High Blood Glucose

About Insulin and High Blood Glucose

When you eat, your body breaks food down into glucose (sugar) and sends it into the bloodstream. Insulin, a hormone made by the pancreas, helps move the glucose from the blood into the cells to be used for energy. Your body usually makes just the right amount of insulin to match the food you eat.

When your body does not use insulin properly, it is called insulin resistance. At first, the beta cells make extra insulin to make up for it. But, over time your pancreas isn't able to keep up and can't make enough insulin to keep your blood glucose at normal levels.

When blood glucose levels are higher than normal it is called high blood glucose (hyperglycemia). If your blood glucose gets too high, you will be diagnosed with prediabetes or diabetes.

What Affects My Blood Glucose Levels?

It is important to understand what can make your blood glucose rise or fall, so that you can take steps to stay on target.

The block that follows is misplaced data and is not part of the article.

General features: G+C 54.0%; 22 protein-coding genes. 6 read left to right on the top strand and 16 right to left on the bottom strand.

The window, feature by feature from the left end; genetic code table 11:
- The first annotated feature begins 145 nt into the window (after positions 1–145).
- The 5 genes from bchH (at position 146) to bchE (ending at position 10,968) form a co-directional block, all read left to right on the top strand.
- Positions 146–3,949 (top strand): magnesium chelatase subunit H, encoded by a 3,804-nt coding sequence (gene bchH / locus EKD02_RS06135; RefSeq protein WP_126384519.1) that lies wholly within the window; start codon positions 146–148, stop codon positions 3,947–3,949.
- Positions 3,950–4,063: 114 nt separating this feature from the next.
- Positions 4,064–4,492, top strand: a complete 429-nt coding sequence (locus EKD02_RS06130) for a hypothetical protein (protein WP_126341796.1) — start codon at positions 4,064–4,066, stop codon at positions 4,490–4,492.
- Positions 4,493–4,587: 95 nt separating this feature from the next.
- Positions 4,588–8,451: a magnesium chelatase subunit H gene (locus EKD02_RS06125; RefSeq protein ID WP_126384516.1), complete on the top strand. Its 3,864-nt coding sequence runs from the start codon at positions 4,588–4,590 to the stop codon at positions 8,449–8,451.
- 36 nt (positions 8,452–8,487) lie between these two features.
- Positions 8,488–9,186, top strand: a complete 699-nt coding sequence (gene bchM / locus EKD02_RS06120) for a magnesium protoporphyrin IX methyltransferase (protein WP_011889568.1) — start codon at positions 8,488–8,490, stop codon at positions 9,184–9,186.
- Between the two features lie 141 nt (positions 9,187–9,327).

Things that can make blood glucose rise:

  • A meal or snack with more food or more carbohydrates than usual
  • Inactivity
  • Side effects of medications
  • Infection or other illness
  • Changes in hormone levels, such as during menstrual periods
  • Stress

Things that can make blood glucose fall:

  • A meal or snack with less food or fewer carbohydrates than usual
  • Extra activity
  • Side effects of other medications
  • Missing a meal or snack
  • Drinking alcoholic beverages (especially on an empty stomach)

Find out about tests for diabetes


Learn more about your risk for type 2 diabetes, heart disease and stroke.

cua_logo_187_250x95
  • Last Reviewed: October 7, 2009
  • Last Edited: March 10, 2014

Articles from Diabetes Forecast® magazine:

Diabetes Forecast